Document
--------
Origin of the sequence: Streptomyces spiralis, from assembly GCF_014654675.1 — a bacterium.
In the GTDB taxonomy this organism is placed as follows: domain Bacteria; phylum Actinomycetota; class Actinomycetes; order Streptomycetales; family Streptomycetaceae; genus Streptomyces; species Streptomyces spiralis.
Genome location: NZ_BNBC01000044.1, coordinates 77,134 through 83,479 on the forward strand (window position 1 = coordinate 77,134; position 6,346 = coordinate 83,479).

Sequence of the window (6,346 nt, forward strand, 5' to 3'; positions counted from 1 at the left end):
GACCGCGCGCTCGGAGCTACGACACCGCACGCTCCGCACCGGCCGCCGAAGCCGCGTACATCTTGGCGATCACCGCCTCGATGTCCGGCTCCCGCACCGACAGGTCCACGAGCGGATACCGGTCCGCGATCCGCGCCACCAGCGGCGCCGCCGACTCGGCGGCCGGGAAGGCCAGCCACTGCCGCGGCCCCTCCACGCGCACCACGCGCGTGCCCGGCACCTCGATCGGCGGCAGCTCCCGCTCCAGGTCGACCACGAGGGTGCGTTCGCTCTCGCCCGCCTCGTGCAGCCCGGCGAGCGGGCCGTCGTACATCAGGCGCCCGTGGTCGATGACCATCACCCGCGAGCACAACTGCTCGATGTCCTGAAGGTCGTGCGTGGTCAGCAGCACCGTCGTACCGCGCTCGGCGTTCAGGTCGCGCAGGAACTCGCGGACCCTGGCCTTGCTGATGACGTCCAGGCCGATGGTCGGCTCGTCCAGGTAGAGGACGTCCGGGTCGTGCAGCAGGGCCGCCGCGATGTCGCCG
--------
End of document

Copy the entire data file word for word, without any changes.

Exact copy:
Origin of the sequence: Streptomyces spiralis, from assembly GCF_014654675.1 — a bacterium.
In the GTDB taxonomy this organism is placed as follows: domain Bacteria; phylum Actinomycetota; class Actinomycetes; order Streptomycetales; family Streptomycetaceae; genus Streptomyces; species Streptomyces spiralis.
Genome location: NZ_BNBC01000044.1, coordinates 77,134 through 83,479 on the forward strand (window position 1 = coordinate 77,134; position 6,346 = coordinate 83,479).

Sequence of the window (6,346 nt, forward strand, 5' to 3'; positions counted from 1 at the left end):
GACCGCGCGCTCGGAGCTACGACACCGCACGCTCCGCACCGGCCGCCGAAGCCGCGTACATCTTGGCGATCACCGCCTCGATGTCCGGCTCCCGCACCGACAGGTCCACGAGCGGATACCGGTCCGCGATCCGCGCCACCAGCGGCGCCGCCGACTCGGCGGCCGGGAAGGCCAGCCACTGCCGCGGCCCCTCCACGCGCACCACGCGCGTGCCCGGCACCTCGATCGGCGGCAGCTCCCGCTCCAGGTCGACCACGAGGGTGCGTTCGCTCTCGCCCGCCTCGTGCAGCCCGGCGAGCGGGCCGTCGTACATCAGGCGCCCGTGGTCGATGACCATCACCCGCGAGCACAACTGCTCGATGTCCTGAAGGTCGTGCGTGGTCAGCAGCACCGTCGTACCGCGCTCGGCGTTCAGGTCGCGCAGGAACTCGCGGACCCTGGCCTTGCTGATGACGTCCAGGCCGATGGTCGGCTCGTCCAGGTAGAGGACGTCCGGGTCGTGCAGCAGGGCCGCCGCGATGTCGCCG